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A Deep Dive into Storage Performance Benchmarks
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Storage system benchmarking is part science and part art. The latter is especially true with benchmarks performed by vendors who are seeking to show favorable results for their own solutions. In this article, I review important information to look for and red flags to avoid.
There are three common benchmarks for enterprise storage systems: SPC-1, SPC-2, and SPECsfs. There are also popular application-specific tests that are often used as benchmarks, such as ESRP (for Microsoft® Exchange Server). Let’s take a deeper look into each one.
SPC-1 and SPC-2
First released in 2002 (for SPC-1) and 2006 (for SPC-2) by the Storage Performance Council (SPC), SPC-1 and SPC-2 are used by storage vendors to test the performance of their block-based (for example, Fibre Channel) storage subsystems. Vendors can choose to test and publish their system performance against SPC-1, SPC-2, or both.
- Typical workload: SPC-1 simulates random block-access workloads, and SPC-2 simulates sequential block-access workloads.
- Typical applications: Random block-access workloads are common to OLTP systems, database systems, and mail server applications. Sequential block-access workloads include scientific computing, large-scale financial processing, large database queries, and video-streaming environments.
- Performance throughput measurement: SPC-1’s most common metric is IOPS, or the maximum-sustained input/output operations per second. In contrast, SPC-2’s most common metric is MBPS, or the maximum-sustained throughput in megabytes per second.
When interpreting SPC-1 or SPC-2 performance results, here are a few tips to keep in mind:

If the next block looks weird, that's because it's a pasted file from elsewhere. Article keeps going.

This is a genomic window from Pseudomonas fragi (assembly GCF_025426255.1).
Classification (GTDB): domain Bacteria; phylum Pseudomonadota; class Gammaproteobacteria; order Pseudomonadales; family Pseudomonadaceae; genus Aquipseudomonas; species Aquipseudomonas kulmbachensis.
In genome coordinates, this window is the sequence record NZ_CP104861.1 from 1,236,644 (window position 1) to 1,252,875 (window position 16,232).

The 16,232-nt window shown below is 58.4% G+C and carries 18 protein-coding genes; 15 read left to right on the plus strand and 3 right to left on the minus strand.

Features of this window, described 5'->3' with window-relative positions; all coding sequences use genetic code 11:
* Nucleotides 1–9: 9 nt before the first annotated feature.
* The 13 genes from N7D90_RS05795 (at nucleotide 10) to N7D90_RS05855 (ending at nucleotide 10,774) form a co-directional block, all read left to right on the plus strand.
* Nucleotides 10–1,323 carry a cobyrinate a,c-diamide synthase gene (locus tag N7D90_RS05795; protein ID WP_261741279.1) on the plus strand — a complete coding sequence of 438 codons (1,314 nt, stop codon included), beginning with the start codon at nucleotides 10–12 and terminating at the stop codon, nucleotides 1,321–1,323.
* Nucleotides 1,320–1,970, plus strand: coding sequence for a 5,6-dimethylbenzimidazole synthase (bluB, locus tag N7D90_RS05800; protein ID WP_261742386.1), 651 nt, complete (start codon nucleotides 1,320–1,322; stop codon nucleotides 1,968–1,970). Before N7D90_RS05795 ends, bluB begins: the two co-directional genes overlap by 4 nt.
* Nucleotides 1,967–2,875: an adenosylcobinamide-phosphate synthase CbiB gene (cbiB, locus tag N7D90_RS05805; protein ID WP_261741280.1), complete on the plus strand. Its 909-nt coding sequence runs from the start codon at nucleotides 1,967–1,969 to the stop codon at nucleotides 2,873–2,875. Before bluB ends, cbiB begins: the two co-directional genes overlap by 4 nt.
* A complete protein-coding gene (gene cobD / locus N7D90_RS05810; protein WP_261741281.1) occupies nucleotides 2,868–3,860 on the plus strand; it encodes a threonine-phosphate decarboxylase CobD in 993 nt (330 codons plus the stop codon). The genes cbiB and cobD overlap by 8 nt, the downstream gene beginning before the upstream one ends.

- High IOPS results can make great headlines, but they do not provide a complete picture. When comparing SPC data, you must also look closely at latency, which is equally important.
- Some vendors pump up their SPC results by using lots of parallel disk drives and mirroring them. This also pumps up the price you will pay to achieve similar results.
- SPC includes a tested configuration price, but some of the prices are heavily discounted, and others represent the vendor’s list price. When comparing costs, make sure to factor in any expected discounts.
First released as SPECsfs in 1997 by the Standard Performance Evaluation Corporation (SPEC), the latest version of this benchmark is known as SPECsfs2008. This benchmark uses load generators to evaluate the speed and request-handling capabilities of file-based storage subsystems. This includes network-attached storage (NAS) subsystems.
- Typical workload: SPECsfs simulates file-based workloads that use the NFS or CIFS protocol.
- Typical applications: Common file-based workloads include file sharing and Web server applications. NAS system workloads for database and virtual server environments are also increasingly being used.
- Performance metric used: The most common SPEC metrics referenced are NFS and CIFS throughput. These are measured in ops/sec, or ops per second.
When interpreting SPECsfs performance results, keep the following tips in mind: